These people see taxes paying for wasteful or unnecessary government programs. Tax cuts, they say, would allow consumers and business to use their money as they see fit, which should mean more spending and jobs.

Some want Social Security and Medicare cut back, saying the Constitution never intended for the government to guarantee everyone an income or a certain level of health coverage. Or they want environmental regulations diluted.

"The Constitution was an imperfect document. We don't want to go back to the Constitution we had," said State Sen. Jim Forsythe of Strafford, who is New Hampshire chairman for Texas Rep. Ron Paul's presidential campaign. "But we should obey the original intention of the Constitution."

"Most people want government off their back," said Max Abramson, a merchant mariner from Seabrook.

While the movement's backers agree with that broad philosophical principle, there's little consensus on how to implement their worldview.

"We had a number of splits in the movement, because people talked in very general germs, and that was great, until we started to talk specifics," said Judson Phillips, founder of the Tea Party Nation, based in Nashville, Tenn. "I don't know if you'll be able to get a good definition of what people mean" when the say they want more loyalty to the Constitution.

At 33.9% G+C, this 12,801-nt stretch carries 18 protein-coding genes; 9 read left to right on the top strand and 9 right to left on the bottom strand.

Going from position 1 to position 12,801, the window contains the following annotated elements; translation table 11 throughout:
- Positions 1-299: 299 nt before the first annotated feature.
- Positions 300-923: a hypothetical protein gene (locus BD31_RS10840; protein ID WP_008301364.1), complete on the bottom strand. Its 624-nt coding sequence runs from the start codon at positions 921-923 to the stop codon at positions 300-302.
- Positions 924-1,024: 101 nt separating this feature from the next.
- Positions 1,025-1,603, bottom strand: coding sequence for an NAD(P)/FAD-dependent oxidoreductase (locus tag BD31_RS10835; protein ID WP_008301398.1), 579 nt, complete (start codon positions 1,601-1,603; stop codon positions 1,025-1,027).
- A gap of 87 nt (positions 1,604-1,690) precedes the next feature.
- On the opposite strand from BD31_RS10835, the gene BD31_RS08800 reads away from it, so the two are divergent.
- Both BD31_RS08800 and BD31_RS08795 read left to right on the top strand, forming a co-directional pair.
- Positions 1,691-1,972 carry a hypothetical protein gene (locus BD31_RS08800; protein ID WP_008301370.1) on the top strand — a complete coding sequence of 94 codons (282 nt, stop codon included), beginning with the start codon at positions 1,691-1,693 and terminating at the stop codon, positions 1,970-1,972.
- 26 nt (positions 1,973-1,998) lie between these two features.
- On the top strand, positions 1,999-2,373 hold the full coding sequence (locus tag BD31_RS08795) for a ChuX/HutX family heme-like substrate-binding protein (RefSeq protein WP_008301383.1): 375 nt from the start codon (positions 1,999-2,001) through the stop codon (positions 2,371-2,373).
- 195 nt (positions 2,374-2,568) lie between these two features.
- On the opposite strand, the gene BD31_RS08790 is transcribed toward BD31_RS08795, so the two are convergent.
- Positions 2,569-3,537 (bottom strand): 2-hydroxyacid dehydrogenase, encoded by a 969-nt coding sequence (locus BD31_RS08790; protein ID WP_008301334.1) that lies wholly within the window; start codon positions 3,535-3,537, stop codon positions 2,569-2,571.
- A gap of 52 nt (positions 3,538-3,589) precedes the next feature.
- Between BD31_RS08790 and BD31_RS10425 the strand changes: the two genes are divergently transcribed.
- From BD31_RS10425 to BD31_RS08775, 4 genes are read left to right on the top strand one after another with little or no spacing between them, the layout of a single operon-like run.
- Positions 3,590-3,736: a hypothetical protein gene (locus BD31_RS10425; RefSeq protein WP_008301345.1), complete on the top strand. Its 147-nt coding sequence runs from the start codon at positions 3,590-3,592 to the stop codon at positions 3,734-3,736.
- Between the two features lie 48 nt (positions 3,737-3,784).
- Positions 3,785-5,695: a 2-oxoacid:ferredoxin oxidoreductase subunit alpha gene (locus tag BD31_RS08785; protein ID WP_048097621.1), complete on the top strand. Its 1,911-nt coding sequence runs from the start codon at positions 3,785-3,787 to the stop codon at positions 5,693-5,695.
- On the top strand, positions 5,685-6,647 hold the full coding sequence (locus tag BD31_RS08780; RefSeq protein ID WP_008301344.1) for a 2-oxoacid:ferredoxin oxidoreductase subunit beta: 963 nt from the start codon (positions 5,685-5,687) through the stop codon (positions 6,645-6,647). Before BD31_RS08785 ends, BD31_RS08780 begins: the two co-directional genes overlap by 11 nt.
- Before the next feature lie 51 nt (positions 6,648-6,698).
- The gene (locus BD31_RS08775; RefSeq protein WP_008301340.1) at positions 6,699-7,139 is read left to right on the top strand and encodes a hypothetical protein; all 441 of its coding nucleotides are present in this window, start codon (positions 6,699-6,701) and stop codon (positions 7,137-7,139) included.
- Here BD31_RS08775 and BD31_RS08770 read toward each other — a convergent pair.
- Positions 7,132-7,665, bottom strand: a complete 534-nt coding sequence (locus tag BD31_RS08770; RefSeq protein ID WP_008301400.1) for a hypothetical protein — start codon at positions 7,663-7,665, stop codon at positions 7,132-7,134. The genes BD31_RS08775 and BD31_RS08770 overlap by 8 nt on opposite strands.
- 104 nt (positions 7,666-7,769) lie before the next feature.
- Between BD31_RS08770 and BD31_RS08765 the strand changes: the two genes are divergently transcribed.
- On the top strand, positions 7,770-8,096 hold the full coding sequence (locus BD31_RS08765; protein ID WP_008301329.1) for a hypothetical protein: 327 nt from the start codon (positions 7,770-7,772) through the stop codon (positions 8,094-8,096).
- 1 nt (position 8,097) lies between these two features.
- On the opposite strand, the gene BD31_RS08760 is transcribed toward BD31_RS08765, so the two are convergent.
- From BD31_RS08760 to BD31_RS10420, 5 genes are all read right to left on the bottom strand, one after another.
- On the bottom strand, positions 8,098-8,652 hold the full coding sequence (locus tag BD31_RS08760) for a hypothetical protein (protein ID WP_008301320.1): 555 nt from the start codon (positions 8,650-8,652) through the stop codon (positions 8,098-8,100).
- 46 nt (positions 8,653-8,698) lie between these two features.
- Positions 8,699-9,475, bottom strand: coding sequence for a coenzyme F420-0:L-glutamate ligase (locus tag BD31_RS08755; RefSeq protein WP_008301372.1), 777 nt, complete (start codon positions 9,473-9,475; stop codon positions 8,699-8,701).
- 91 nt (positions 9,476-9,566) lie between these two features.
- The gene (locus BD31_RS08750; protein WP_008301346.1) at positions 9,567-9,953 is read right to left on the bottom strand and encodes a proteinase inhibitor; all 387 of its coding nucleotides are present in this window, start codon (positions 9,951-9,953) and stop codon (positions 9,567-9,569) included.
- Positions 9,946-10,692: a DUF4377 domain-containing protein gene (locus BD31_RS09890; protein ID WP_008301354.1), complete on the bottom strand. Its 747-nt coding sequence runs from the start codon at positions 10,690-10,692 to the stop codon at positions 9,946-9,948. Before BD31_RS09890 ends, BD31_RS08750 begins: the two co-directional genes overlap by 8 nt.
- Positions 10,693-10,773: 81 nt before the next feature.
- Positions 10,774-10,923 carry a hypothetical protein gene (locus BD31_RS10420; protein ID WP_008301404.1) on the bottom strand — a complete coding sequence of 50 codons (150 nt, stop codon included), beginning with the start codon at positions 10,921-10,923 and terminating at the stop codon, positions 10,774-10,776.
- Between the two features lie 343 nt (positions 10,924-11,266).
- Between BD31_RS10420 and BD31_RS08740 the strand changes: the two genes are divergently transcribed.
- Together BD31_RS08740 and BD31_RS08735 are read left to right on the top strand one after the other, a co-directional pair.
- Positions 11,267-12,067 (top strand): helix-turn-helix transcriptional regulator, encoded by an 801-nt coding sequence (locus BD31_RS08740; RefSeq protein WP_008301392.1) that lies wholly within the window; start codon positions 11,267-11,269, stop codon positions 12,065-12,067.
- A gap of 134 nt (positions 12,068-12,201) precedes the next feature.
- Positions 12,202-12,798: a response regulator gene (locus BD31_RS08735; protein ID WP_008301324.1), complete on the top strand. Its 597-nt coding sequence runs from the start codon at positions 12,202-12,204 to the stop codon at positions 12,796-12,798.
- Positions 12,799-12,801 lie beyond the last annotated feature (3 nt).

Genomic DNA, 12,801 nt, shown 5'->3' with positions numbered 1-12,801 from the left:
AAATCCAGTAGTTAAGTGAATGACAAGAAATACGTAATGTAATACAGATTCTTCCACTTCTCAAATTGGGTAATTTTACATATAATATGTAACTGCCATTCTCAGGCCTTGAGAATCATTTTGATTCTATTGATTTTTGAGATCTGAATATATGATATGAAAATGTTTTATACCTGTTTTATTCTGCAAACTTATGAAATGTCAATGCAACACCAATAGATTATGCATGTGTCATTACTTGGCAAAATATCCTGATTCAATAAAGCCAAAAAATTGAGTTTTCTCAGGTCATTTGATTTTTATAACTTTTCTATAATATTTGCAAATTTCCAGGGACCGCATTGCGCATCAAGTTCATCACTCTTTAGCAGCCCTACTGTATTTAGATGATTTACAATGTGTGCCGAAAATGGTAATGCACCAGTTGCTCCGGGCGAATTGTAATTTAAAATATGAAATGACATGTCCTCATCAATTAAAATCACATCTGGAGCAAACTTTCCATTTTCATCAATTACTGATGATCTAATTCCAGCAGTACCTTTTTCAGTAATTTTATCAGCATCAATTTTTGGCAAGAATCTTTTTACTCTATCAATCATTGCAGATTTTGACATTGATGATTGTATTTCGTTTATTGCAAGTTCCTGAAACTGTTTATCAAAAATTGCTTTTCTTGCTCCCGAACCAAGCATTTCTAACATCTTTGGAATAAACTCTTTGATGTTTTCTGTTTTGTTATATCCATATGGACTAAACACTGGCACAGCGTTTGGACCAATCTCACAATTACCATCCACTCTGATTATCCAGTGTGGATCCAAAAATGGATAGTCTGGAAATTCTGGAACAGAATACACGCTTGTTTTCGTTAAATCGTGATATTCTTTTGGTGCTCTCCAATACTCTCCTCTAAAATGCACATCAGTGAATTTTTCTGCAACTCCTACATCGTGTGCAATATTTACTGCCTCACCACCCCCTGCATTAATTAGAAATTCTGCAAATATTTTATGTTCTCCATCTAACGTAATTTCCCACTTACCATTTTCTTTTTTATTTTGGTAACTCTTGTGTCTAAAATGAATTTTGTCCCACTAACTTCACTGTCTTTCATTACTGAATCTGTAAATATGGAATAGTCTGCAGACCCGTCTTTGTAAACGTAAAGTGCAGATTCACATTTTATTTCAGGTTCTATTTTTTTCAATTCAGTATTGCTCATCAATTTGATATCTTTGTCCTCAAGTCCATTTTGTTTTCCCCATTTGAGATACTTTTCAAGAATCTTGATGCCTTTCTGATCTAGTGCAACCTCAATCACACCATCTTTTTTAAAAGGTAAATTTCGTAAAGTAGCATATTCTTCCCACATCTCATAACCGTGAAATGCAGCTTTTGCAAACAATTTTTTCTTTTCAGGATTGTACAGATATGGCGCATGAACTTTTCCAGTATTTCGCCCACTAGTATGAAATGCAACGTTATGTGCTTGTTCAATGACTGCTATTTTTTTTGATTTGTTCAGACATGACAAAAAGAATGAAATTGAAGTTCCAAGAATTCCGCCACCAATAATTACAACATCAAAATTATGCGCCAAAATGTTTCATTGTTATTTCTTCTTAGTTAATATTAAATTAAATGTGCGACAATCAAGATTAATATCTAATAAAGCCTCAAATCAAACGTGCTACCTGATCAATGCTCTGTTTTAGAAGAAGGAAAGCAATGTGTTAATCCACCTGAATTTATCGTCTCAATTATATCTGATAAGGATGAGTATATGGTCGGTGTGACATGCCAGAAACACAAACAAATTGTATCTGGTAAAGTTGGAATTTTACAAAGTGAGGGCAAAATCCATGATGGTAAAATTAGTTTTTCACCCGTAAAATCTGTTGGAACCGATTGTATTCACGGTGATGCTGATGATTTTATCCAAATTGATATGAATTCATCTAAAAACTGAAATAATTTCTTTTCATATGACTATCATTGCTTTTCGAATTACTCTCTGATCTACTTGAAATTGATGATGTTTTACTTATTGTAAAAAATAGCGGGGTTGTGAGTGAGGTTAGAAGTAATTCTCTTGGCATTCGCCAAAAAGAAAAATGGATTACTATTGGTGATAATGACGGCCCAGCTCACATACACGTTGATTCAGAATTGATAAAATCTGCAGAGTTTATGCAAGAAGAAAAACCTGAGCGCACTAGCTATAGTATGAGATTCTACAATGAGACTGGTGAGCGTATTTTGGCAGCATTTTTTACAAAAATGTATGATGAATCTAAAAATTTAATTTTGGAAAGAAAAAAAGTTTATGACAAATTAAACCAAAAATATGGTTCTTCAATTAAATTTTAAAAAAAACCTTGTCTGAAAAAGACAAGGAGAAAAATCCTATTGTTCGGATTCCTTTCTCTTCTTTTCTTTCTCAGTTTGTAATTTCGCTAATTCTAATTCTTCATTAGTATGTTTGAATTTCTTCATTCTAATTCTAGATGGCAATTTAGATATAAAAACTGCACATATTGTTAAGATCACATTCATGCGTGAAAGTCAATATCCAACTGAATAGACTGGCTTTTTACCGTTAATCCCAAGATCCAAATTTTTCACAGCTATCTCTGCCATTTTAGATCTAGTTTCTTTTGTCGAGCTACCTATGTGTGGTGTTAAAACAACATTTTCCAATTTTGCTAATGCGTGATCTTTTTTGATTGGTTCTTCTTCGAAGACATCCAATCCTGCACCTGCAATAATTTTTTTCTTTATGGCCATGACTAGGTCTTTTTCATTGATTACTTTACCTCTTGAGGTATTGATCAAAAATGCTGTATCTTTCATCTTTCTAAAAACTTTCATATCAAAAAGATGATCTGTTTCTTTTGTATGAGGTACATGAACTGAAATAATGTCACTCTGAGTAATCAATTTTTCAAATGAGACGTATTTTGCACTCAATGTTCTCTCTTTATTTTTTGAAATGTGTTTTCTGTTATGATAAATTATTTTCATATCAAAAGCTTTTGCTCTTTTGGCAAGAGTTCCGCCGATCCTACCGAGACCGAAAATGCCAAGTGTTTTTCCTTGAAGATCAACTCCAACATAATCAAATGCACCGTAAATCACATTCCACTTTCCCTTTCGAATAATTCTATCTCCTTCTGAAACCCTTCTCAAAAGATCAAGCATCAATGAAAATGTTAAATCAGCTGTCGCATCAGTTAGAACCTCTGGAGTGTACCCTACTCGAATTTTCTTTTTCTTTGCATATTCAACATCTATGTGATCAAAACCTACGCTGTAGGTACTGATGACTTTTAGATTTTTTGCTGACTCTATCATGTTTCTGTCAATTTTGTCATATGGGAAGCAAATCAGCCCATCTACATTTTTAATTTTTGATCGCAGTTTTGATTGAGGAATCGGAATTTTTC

Andrew Smith, the director of the University of New Hampshire Survey Center, notes that one reason for Romney's popularity in New Hampshire is a feeling that he shares the kind of common sense, moderate views of many New England residents.

That broad appeal was evident in the April 15 to 26 Granite State Poll. The center found that if the election were held then, Romney would beat President Barack Obama among independents by 49 percent to 31 percent and would prevail against him among Republicans by 93 percent to 1 percent. He got 41 percent support from moderates, but also 93 percent from tea party supporters.

Any Republican would need that kind of broad support to win the general election in November 2012, but the crowd of about 50 in Windham last week illustrated how difficult that could be. Johnson was the latest in a series of speakers at the library in this wealthy town of 15,000. "Government has a role to protect us from individuals who do us harm," he said, "but let us make the decisions only individuals can make."

Reaction was mixed.

It's important to remember, said state Rep. Donna Mauro, "What's triggering this movement is 100 years of progressives being in power and trying to wipe out American constitutionalism."

But veteran Windham activist Margaret Crisler calmly explained why such logic was flawed.

"They want to shrink government, and I don't disagree," she said. "But where do you start? You want to shrink the Food and Drug Administration and go back to the days of rotten food and bad medicine?"